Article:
If complaining to a manager or HR doesn’t help, you should contact an EEO counselor. You cannot file a formal complaint until you do this.

You have 45 days from the date the most recent incident occurred to contact an EEO counselor.

You can find the contact information for your agency’s EEO office posted in your workplace, as all federal workplaces are required to have it in plain view or provide it upon request.

When you speak to the EEO counselor, give them your account of the hostile work environment. Next, they will set up mediation with you and the harasser to talk about the problem and try to come to a resolution.

What happens next can depend on the severity of the behavior. The EEO counselor might recommend one or more of the following to the agency:

  • move someone to a different area
  • assign you or the harasser new duties
  • issue an official reprimand
  • fire the person responsible for the hostile work environment

If the mediation doesn’t go the way you hoped it would, you can file a formal EEO complaint with your agency.

The agency will then launch an investigation into your claims and issue a decision within 180 days.

If you disagree with their decision, you can then ask for an appeal hearing with an EEOC Administrative Judge or you can file a federal lawsuit.

How to Fix a Hostile Work Environment

If you find yourself being retaliated against for filing a complaint or if you decide to take the case to federal court, you will almost certainly want to hire a good lawyer that is well-versed in federal employment law.  A good attorney can also advise you through the counseling process.

The highly experienced federal employee attorneys at Melville Johnson, P.C. have been helping federal employees win their EEO cases for over 35 years.

Give us a call or fill out the form below to learn how we can help you alleviate the pain of a hostile work environment today.

This blog and web site published by Melville Johnson, P.C. should not be used as a substitute for seeking competent legal advice from a licensed professional attorney. Readers of this information should not act upon any information contained on this blog or website without seeking professional counsel.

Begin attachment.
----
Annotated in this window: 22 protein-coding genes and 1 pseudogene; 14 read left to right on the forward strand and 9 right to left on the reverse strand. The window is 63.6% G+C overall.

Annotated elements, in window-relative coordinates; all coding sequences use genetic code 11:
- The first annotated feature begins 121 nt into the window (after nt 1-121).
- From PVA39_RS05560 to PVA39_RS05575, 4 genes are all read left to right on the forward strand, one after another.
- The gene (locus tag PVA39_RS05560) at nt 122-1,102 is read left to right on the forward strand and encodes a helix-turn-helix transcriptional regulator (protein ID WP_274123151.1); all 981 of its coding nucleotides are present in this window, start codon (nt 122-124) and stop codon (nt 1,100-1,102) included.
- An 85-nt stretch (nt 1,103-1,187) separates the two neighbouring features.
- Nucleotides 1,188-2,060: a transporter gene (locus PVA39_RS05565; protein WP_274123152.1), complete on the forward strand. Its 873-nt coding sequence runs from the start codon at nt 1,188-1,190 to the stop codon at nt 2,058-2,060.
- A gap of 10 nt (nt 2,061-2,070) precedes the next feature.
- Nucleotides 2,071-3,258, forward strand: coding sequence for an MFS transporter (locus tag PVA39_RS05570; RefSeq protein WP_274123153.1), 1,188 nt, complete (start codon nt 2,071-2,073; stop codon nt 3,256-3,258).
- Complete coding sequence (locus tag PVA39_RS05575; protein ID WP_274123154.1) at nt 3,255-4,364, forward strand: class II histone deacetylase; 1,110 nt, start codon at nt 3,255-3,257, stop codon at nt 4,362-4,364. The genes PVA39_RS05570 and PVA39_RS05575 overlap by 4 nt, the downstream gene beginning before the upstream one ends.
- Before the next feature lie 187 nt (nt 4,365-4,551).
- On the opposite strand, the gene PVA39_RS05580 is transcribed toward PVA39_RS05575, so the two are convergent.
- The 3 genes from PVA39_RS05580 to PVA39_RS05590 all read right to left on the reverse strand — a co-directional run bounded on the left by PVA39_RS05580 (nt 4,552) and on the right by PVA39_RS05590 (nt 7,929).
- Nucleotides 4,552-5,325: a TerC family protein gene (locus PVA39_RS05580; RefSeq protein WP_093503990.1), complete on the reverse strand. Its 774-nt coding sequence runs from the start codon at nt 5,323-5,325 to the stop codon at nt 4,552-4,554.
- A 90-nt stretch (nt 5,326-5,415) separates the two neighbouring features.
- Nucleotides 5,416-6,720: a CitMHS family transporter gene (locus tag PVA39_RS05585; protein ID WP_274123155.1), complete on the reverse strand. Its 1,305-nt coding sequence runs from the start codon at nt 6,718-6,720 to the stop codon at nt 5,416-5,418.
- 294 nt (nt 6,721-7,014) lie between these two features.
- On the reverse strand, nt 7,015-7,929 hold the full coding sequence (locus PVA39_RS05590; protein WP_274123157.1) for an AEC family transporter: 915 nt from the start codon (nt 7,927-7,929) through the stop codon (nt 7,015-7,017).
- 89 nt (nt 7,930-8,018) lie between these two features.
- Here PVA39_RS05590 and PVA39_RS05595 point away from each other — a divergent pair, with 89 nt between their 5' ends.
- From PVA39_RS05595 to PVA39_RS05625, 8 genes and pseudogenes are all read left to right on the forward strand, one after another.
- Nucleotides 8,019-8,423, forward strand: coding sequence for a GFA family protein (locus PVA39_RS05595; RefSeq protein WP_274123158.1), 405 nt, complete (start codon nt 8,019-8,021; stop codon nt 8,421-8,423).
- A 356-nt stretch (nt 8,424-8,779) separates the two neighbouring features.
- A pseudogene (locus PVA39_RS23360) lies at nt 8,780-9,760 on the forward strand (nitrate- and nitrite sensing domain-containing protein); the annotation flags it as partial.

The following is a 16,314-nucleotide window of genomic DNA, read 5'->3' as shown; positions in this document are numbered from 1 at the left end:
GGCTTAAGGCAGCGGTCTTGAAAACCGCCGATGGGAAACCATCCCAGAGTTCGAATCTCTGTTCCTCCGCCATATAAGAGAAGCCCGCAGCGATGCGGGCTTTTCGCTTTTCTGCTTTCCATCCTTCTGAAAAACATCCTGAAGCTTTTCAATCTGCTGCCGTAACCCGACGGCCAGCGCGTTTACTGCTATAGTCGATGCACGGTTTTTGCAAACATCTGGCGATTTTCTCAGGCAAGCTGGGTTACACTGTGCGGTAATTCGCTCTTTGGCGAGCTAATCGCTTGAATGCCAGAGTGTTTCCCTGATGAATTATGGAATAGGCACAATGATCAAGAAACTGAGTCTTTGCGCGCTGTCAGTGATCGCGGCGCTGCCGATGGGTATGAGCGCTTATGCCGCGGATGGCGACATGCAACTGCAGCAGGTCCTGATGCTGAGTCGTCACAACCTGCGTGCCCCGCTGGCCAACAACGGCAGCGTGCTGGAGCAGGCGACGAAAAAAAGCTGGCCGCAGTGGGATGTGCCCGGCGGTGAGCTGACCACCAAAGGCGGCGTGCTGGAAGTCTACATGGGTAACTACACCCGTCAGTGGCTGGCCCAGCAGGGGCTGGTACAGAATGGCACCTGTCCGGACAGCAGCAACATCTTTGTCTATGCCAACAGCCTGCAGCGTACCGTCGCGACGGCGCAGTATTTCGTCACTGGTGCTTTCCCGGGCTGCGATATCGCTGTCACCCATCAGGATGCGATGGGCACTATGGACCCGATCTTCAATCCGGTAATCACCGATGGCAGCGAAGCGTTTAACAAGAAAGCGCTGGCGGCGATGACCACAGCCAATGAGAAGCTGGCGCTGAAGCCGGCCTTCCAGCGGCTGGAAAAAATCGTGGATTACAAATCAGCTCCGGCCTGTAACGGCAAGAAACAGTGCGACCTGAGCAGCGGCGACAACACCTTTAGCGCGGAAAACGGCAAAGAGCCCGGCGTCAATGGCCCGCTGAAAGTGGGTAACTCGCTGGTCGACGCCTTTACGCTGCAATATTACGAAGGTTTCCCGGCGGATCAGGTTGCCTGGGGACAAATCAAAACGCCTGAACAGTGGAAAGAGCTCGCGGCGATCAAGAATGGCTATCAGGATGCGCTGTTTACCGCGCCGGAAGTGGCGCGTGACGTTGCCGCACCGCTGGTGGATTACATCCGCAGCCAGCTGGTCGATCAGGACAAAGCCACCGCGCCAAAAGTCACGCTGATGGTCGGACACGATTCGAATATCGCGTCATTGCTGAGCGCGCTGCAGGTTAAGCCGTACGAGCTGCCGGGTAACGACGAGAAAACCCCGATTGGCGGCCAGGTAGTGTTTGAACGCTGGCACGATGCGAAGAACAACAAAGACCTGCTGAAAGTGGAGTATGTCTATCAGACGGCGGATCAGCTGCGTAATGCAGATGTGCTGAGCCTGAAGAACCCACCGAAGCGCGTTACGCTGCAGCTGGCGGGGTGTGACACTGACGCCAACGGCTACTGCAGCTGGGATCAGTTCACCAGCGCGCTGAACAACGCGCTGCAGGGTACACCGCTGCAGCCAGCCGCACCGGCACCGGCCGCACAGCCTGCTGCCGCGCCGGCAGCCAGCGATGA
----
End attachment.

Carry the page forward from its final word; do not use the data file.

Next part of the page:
Contact us today
If you're a federal employee and feel you've been the victim of unlawful discrimination involving MSPB claims or EEO claims, our experienced federal employment attorneys stand ready to fight on your behalf. Give us a call today at (404) 724-0000 or fill out the form below and we'll be sure to follow up in a timely manner.
Thank you! Your submission has been received!
Oops! Something went wrong while submitting the form.
what our clients are saying
“I really appreciate how much Melville Johnson cared about my case. From the very beginning of the process, their federal employee attorneys were friendly and very informative. We won the case, and they were even helpful afterwards, answering any questions or concerns. Thank you Melville Johnson, and I will definitely pass your good work along to others in need.”
- Jim R.
“Despite the complexity of my situation, Melville Johnson took on my claim and immediately put me at ease with a clear demonstration of their expertise with EEO law. From the very start, the firm’s team members have been amazing to work with—hardworking, honest and extremely trustworthy. I would recommend them to anyone who needed this type of legal assistance!”
- Bridget B.
“As a person with a disability working for the federal government, I knew I needed to get the right legal professional assistance for my case. And while the process could have been tedious and overwhelming for a layperson without much legal knowledge, Melville Johnson alleviated all the potential stress involved by taking the guesswork out of my hands. With their help, I received disability approval in record time! I want to thank you for the superior work your firm performed. From my very first contact, your Client Intake Manager took the time to answer all of my initial questions and provide detailed information at every turn. And your attorneys showed nothing but professionalism and kindness throughout the process.”
- Sandra B.
“The consummate professionals at Melville Johnson work closely with you to ensure your rights are being protected. As a current federal employee, I found myself in a situation where the job I was asked to do didn’t match the position description for which I was hired nor the compensation I deserved. With the firm’s help, I was able to obtain back pay and transfer into a position that matched the job I was performing."
- L.M.